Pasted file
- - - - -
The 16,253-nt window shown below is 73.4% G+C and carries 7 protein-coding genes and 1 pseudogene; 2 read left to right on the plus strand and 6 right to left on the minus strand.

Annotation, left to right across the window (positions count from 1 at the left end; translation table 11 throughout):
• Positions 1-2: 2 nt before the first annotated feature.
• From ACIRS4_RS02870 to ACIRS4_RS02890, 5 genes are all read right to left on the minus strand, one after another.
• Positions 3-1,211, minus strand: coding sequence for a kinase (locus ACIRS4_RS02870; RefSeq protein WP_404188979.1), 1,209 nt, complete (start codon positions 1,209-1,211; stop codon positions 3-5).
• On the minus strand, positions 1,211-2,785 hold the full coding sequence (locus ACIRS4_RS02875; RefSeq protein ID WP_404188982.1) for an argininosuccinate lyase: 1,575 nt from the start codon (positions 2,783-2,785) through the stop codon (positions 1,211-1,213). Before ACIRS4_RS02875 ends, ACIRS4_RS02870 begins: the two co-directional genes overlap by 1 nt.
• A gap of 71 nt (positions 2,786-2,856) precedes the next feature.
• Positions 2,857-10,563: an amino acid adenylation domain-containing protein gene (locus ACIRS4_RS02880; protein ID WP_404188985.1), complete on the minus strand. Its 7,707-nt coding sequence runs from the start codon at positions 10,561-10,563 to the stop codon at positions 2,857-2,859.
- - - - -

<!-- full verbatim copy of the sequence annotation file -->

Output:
The 16,253-nt window shown below is 73.4% G+C and carries 7 protein-coding genes and 1 pseudogene; 2 read left to right on the plus strand and 6 right to left on the minus strand.

Annotation, left to right across the window (positions count from 1 at the left end; translation table 11 throughout):
• Positions 1-2: 2 nt before the first annotated feature.
• From ACIRS4_RS02870 to ACIRS4_RS02890, 5 genes are all read right to left on the minus strand, one after another.
• Positions 3-1,211, minus strand: coding sequence for a kinase (locus ACIRS4_RS02870; RefSeq protein WP_404188979.1), 1,209 nt, complete (start codon positions 1,209-1,211; stop codon positions 3-5).
• On the minus strand, positions 1,211-2,785 hold the full coding sequence (locus ACIRS4_RS02875; RefSeq protein ID WP_404188982.1) for an argininosuccinate lyase: 1,575 nt from the start codon (positions 2,783-2,785) through the stop codon (positions 1,211-1,213). Before ACIRS4_RS02875 ends, ACIRS4_RS02870 begins: the two co-directional genes overlap by 1 nt.
• A gap of 71 nt (positions 2,786-2,856) precedes the next feature.
• Positions 2,857-10,563: an amino acid adenylation domain-containing protein gene (locus ACIRS4_RS02880; protein ID WP_404188985.1), complete on the minus strand. Its 7,707-nt coding sequence runs from the start codon at positions 10,561-10,563 to the stop codon at positions 2,857-2,859.